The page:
Lucy Burns was chained by her hands to the cell bars above her head, where she hung for the rest of the night barely able to breathe.
Dora Lewis was thrown into a dark cell and then knocked out cold when her jailers smashed her head against an iron bed.
Other women were dragged, beaten, choked, pinched, twisted and kicked by their jailers.
These women were imprisoned for 60 days by order of the District of Columbia courts and were subjected to unsanitary prison conditions and worm-infested food. Drinking water was a privilege bestowed only on those who were subservient to their masters.
Who were the prisoners? They were women protesters whose organizations petitioned President Woodrow Wilson to support them in pushing for the vote for women. When he did not act on their behalf, they picketed the White House.
Who were the jailers? Acting under the authority of both local and federal government officials in Washington D. C. on November 15, 1917, these “jailers” were all white American males, many dressed in business suits, some wearing hats.
This was the Night of Terror for women suffragists in the United States of America.
Women who lawfully picketed the White House politely demanding the right to vote were arrested and jailed. Their civil rights as citizens were violated in our democratic society where concepts of individual liberties are guaranteed by the Bill of Rights and subject to the due process of law….to everyone except females in 1917.
Forty prison guards rampaged throughout the night of November 15, 1917 wielding clubs with their warden’s blessing against 33 women protesters.
The United States had chosen to “handle” these protesters by arresting them for obstructing sidewalk traffic. When the warden ordered his guards to teach those girls a lesson because they dared to picket Woodrow Wilson’s White House for the right to vote, word finally leaked out to the press. Newspaper readers were horrified at the tales being told by observers.
The leader of these brave and determined women, Alice Paul, was a Quaker whose religion taught equality of the sexes. She was arrested and jailed, refused to eat, was tied to a chair, then force fed with a tube jabbed down into her throat until she bled profusely from her nose and mouth.
Paul organized the Silent Sentinels, a group of women who rotated their time to quietly stand at the White House gates with signs meant to challenge or embarrass Wilson. These women knew they were second-class citizens in their country of birth, yet fervently believed in their status as human beings who were entitled to equal standing with males, rights that were guaranteed by the Constitution.
Wilson tried to get control of Alice Paul by calling in legal and medical minds, all male of course, to discuss how they could permanently institutionalize Paul by declaring her insane. One psychiatrist present offered his daring belief that “Courage in women is often mistaken for insanity.”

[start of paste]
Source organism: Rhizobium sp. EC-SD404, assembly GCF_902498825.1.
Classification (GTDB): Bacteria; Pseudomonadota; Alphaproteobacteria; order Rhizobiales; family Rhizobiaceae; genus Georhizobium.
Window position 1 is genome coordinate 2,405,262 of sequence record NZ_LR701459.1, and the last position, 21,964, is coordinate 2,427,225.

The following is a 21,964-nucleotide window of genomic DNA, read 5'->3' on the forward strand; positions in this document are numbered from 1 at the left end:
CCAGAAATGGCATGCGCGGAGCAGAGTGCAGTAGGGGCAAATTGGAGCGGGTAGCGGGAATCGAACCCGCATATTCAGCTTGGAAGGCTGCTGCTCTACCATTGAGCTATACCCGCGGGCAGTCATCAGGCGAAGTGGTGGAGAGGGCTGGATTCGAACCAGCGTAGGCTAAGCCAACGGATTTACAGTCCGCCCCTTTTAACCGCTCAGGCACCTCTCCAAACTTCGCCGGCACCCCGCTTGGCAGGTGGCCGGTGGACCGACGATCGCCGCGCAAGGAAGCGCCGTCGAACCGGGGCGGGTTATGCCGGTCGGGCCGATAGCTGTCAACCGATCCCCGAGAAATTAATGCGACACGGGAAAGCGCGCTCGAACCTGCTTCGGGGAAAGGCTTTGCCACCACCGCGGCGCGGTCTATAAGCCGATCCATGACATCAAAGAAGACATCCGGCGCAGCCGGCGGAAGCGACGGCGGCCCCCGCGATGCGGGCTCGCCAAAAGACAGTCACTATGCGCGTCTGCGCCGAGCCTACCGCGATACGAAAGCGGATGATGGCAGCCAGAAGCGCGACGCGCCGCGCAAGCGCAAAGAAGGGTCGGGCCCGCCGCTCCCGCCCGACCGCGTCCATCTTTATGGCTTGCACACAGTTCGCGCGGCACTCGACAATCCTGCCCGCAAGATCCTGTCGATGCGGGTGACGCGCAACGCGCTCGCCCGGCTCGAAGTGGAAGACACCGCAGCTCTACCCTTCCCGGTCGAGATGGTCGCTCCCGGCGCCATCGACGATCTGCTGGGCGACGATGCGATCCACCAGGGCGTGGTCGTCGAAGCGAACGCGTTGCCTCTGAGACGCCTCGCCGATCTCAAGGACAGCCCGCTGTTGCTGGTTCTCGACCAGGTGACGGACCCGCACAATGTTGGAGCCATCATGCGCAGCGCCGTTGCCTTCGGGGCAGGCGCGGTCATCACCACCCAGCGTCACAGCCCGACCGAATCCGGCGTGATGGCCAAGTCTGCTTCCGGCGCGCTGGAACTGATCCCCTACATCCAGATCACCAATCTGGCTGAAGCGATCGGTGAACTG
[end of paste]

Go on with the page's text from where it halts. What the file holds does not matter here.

The interesting side of this story is that there were actually women psychiatrists in America at that time but more was known about the many women who were institutionalized for mental problems than about the few women practicing medicine. Mental problems were a safe diagnosis for those women whose families wanted to be rid of them.
U.S. Senator Tom Leighton was so distraught about his wife’s participation in the suffrage movement that he took away her allowance (remember that women could not own property and relied on the men in their lives for financial support). When she was arrested, he took their two daughters to his mother because his wife was “unfit.”
After she was sent to the workhouse with other suffragists, he found and read her diary. When he read her heart felt statement that American women are not free whether in prison or out, he was stunned. Calling on his wife in prison, she slipped him a note about the abuses….and this is how the press finally became aware of how American officials were treating American women.
The National Women’s History Project says “American suffragists played a major role in writing women back into history” after we had been omitted or erased from the public record until the late 19th and early 20th centuries. Without knowing our history, we can never achieve what we are capable of achieving in this world.
For more about women’s history in the United States as collated by this worthwhile organization, go to email@example.com
For more about the suffragists and how far we have come since 1920, see my video by going to www.juliahughesjones.com and clicking on Julia’s video. You will note that the background music is Beethoven’s Ninth. It is a fitting choice because this innovative symphony, the first with a vocal score, has themes of equality and redemption linked to the common quest for freedom in politics, art, and particularly freedom of the mind and spirit.
What else did the suffragettes and suffragists ask for more than freedom to interact as citizens of their countries?